As the marketplace and demand for these glass signs increased, Rawson and Evans eventually grew large enough to occupy 20,000 feet of floor space and employ between 60 to 70 employees that included a branch in New York City.
Unfortunately, after Congress passed the Volstead Act as the Eighteenth Amendment to the United States Constitution prohibiting the production, sale and consumption of "intoxicating liquors" slammed the door closed on saloons in 1920. As a result of prohibition, many brewers and distillers had a very difficult time surviving and, without the volume, most glass sign manufacturers were either forced to close their doors, or apply their craft to different products like stained glass or mirroring. Or they marketed the signs to other industries, just as the alcohol industry also had to become creative in adapting to soda and other non-alcoholic beverages to survive.
Because these highly decorative signs required highly skilled artisanship, expensive materials and a labor-intensive manufacturing processes, by the time prohibition was lifted the signs never regained a resurgence in their demand and the art of glue chipped, gilded glass signage was nearly all but forgotten. Companies like P. Pause & Co (established in 1883), Zero Marx Sign Works (established in 1872) and Western Sandblast (established in 1876), all which operated in Chicago, joined Rawson and Evans in closing their doors.
This particular reverse on glass sign (ROG) dates to the early 1900's from the Jacob Leinenkugel's Brewery and would have been originally placed on the outside of saloon's across west-central Wisconsin to advertise the companies beer brand. These ornamental signs were adapted for use on the exterior of buildings and there are original pictures dating to the early 1900's of this sign appearing on the outside of bar in Stevens Point, Wisconsin that is 240 mile round trip from the brewery -- authenticating that Leinenkugel's beer was distributed a great distance by horse-drawn delivery methods. If you look closely at the sepia picture shown below you will see this form of sign posted on the corner of a saloon in Weyerhaeuser, Wisconsin, which is more than a 110 mile round trip from the brewery in Chippewa Falls. That is quite a remarkable distance for beer to travel in that day and age of horse drawn delivery.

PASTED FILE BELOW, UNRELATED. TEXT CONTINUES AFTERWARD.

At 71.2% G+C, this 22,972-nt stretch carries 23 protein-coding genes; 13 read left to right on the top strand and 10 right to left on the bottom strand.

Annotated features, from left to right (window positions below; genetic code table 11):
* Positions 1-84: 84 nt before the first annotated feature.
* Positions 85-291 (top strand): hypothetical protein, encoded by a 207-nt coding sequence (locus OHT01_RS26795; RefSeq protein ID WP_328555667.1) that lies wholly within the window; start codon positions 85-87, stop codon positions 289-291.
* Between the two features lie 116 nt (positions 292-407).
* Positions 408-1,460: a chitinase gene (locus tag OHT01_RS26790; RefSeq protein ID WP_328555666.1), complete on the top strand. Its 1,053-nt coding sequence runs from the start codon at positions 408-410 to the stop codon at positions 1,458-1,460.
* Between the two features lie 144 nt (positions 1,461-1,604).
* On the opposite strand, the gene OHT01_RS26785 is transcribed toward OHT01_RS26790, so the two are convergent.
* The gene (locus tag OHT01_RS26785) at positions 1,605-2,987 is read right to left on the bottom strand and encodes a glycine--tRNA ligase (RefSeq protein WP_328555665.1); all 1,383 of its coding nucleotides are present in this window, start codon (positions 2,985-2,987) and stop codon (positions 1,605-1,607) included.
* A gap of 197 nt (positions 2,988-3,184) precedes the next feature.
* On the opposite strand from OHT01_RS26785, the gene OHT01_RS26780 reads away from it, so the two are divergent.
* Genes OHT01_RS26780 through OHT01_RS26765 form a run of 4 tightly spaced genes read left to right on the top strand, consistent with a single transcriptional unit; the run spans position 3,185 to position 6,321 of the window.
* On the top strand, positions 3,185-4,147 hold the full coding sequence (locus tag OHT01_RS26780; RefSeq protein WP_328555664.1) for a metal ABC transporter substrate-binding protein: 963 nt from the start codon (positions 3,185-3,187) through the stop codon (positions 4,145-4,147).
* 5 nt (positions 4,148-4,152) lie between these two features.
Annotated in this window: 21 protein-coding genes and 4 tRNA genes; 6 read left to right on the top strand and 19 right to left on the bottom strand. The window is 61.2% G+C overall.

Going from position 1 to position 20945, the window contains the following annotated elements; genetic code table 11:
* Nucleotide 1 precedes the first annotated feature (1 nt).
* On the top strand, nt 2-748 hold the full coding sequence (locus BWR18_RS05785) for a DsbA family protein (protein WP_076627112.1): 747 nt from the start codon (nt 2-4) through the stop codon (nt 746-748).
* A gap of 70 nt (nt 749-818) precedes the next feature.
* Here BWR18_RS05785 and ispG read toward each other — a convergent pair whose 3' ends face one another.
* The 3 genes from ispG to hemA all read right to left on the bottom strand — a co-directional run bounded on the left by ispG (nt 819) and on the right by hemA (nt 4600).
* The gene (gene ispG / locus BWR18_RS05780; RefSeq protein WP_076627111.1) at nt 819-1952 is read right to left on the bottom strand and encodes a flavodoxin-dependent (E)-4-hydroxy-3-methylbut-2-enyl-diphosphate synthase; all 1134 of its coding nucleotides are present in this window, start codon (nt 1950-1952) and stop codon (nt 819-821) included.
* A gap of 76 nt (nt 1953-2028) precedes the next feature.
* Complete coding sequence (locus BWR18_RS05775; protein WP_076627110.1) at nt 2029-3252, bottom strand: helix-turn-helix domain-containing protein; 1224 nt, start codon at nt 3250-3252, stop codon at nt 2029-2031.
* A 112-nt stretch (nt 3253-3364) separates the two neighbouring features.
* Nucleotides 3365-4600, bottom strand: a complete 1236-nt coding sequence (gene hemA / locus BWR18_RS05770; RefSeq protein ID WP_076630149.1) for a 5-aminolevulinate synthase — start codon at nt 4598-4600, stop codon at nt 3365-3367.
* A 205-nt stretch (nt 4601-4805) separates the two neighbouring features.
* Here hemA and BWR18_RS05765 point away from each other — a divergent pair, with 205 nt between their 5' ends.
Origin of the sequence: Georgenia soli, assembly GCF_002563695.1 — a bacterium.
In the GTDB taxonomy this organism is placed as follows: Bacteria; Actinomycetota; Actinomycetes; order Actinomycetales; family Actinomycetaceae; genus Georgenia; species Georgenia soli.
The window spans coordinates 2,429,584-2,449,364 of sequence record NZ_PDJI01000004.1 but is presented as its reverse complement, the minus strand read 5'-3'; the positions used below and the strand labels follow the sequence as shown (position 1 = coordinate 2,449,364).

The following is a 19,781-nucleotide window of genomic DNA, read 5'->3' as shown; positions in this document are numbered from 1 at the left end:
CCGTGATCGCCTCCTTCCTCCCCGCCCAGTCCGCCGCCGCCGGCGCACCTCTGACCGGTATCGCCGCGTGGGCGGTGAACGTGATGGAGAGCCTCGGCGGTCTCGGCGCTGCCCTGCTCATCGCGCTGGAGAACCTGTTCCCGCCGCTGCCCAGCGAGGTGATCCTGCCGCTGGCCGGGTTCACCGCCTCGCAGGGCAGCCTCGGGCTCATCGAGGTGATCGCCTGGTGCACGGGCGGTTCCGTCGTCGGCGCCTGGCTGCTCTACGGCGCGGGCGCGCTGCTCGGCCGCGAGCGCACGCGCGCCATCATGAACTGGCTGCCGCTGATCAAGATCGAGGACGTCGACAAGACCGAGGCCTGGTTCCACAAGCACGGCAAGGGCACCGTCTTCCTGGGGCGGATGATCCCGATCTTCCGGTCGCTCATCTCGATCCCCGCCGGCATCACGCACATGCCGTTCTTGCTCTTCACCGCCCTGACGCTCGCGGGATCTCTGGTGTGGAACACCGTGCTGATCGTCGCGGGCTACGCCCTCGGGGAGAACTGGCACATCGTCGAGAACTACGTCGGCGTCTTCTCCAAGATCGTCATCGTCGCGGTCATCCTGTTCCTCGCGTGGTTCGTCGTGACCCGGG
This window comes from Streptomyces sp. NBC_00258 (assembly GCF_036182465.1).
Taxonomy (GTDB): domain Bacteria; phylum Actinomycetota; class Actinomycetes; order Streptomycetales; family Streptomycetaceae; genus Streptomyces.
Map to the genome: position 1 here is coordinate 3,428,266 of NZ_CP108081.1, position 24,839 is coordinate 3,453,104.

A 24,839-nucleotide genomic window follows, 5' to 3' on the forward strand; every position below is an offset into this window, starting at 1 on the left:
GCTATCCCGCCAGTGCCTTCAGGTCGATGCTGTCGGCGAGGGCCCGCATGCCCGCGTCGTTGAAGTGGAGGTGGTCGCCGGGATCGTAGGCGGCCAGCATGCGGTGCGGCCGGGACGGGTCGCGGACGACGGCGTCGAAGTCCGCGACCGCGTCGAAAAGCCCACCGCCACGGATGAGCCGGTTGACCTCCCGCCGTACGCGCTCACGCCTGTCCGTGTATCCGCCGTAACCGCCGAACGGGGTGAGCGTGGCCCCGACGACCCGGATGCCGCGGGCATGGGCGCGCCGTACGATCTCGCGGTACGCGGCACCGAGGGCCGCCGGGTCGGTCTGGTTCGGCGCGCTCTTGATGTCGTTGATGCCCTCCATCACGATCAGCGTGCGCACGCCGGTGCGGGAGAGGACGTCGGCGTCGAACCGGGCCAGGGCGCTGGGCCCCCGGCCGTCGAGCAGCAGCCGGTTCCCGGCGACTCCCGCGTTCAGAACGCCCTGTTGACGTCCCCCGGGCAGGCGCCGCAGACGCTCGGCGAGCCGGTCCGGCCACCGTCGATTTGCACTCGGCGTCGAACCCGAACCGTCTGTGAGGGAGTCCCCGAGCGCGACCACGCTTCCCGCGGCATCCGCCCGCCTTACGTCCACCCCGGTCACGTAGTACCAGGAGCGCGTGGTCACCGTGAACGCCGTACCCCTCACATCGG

As an outside sign it would have been set in a substantial metal frame usually of oxidized copper, bronze or brass and if hung on a corner with a wood back, like shown in the picture below.
To emphasize the artwork even more, the wonderful convex shape of this sign was originally formed by heating thick 3/16" plate glass in a kiln using a wood form to curve for a stunning effect to attract the patron’s attention as they arrived at the bar room door.
This Leinenkugel sign is much sought after by collectors today, including me!
ABOUT THE AUTHOR
This blog article was written by Chad Haas with help from resources listed below. I live in Beaverton, Oregon, which is a suburb of Portland. I’ve been collecting beer collectibles for 34 years now, mostly from Wisconsin and Minnesota breweries, with an emphasis on pre-1960’s brewery collectibles from the Jacob Leinenkugel’s Company of Chippewa Falls, Wisconsin
I find most of my pieces through auctions, antique stores and word-of-mouth from other collectors and dealers, and online. I am a member of the American Breweriana Association (#10800) and the Brewery Collectibles Club of America ( #34192).
I am always on the lookout for new pieces to add to my collection.